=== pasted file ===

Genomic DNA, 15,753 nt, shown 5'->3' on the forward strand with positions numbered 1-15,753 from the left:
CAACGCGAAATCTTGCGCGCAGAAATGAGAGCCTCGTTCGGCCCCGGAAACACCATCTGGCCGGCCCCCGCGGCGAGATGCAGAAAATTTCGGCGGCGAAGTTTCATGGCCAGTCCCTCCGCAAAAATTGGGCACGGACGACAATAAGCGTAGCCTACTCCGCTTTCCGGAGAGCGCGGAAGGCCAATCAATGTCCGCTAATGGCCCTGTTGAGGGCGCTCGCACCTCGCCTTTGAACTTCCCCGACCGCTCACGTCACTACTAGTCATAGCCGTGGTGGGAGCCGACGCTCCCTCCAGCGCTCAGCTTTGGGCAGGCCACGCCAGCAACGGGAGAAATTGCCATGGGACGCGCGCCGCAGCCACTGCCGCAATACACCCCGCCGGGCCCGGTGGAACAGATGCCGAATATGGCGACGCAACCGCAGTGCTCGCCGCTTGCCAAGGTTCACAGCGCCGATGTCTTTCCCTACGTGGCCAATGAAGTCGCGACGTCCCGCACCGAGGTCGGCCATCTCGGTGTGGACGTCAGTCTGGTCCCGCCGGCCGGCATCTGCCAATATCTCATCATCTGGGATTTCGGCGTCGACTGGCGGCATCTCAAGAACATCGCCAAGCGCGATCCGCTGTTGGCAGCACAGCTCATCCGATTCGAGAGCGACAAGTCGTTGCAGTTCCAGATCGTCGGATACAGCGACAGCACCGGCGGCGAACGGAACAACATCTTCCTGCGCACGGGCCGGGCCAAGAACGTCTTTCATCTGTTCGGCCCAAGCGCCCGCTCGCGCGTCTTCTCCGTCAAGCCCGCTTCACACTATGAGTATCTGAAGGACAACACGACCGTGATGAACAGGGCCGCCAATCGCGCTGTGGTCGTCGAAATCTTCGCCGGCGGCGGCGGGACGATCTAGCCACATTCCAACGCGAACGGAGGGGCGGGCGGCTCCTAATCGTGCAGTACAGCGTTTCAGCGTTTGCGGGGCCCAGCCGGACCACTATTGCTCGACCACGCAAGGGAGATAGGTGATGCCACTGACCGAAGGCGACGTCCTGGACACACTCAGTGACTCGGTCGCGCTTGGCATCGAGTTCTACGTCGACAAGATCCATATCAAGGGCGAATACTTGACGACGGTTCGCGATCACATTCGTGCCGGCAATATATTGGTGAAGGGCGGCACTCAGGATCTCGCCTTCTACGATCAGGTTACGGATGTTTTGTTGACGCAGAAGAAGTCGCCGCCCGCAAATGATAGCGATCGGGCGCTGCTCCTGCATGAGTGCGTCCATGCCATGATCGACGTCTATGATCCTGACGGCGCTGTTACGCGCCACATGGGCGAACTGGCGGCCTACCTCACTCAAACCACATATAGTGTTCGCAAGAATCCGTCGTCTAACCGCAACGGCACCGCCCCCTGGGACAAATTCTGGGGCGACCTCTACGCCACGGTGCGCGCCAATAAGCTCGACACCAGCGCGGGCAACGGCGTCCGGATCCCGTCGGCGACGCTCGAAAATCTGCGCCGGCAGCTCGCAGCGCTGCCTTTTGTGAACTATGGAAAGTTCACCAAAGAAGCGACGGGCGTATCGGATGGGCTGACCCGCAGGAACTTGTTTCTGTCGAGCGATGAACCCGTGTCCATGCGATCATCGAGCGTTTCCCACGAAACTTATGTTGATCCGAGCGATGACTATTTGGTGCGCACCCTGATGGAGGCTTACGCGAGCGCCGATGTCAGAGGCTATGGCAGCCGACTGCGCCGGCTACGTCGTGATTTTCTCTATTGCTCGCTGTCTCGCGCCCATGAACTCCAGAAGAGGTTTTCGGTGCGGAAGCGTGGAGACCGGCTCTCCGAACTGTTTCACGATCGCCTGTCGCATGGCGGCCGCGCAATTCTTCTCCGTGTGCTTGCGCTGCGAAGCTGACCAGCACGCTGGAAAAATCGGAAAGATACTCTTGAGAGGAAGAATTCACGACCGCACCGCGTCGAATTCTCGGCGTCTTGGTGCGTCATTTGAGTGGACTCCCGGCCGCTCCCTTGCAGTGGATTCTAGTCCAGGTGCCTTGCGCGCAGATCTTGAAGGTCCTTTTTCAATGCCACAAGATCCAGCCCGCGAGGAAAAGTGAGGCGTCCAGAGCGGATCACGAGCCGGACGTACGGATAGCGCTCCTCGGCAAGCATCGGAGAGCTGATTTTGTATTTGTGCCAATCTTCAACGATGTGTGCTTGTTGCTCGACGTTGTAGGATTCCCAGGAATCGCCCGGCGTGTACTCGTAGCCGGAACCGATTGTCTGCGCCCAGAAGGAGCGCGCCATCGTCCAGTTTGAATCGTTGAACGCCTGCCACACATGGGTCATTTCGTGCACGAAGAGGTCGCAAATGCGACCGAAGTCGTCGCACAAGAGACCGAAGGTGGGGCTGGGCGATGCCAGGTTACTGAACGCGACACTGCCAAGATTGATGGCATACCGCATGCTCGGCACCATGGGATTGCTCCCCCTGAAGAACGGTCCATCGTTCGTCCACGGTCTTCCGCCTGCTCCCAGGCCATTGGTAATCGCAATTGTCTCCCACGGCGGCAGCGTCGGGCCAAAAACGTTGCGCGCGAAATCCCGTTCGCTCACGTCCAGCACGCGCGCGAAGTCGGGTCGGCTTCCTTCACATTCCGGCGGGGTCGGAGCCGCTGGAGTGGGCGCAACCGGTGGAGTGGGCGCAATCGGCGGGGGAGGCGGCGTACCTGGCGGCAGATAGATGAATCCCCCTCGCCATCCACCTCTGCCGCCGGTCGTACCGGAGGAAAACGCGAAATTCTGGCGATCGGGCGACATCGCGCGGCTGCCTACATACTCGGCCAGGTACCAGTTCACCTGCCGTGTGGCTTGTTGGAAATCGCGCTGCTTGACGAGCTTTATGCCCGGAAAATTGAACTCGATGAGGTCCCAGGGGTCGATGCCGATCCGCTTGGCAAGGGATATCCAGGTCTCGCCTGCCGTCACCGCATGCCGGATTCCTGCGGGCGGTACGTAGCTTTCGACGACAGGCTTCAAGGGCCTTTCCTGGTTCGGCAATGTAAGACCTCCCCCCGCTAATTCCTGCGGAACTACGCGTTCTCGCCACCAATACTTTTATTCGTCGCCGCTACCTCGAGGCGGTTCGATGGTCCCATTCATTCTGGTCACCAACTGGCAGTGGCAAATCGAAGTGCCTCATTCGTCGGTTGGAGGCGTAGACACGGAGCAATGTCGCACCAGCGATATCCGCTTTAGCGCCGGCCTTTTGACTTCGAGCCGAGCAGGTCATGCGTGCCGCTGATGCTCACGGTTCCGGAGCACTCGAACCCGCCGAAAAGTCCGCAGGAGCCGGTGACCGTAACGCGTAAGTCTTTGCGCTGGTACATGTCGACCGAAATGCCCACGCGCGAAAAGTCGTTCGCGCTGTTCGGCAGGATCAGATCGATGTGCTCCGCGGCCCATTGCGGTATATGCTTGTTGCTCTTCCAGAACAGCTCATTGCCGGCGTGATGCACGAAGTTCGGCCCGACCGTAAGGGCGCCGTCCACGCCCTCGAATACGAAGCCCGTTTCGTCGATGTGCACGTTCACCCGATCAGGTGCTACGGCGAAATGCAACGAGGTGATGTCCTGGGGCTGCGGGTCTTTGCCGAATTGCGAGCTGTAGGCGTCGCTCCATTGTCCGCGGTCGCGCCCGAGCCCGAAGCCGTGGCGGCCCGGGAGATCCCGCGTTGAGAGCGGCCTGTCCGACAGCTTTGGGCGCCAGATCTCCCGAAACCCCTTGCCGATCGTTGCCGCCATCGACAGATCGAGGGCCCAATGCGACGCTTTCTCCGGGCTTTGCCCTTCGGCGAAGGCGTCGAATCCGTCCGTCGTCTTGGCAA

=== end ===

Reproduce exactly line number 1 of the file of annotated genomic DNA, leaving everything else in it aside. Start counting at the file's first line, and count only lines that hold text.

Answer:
Genomic DNA, 15,753 nt, shown 5'->3' on the forward strand with positions numbered 1-15,753 from the left: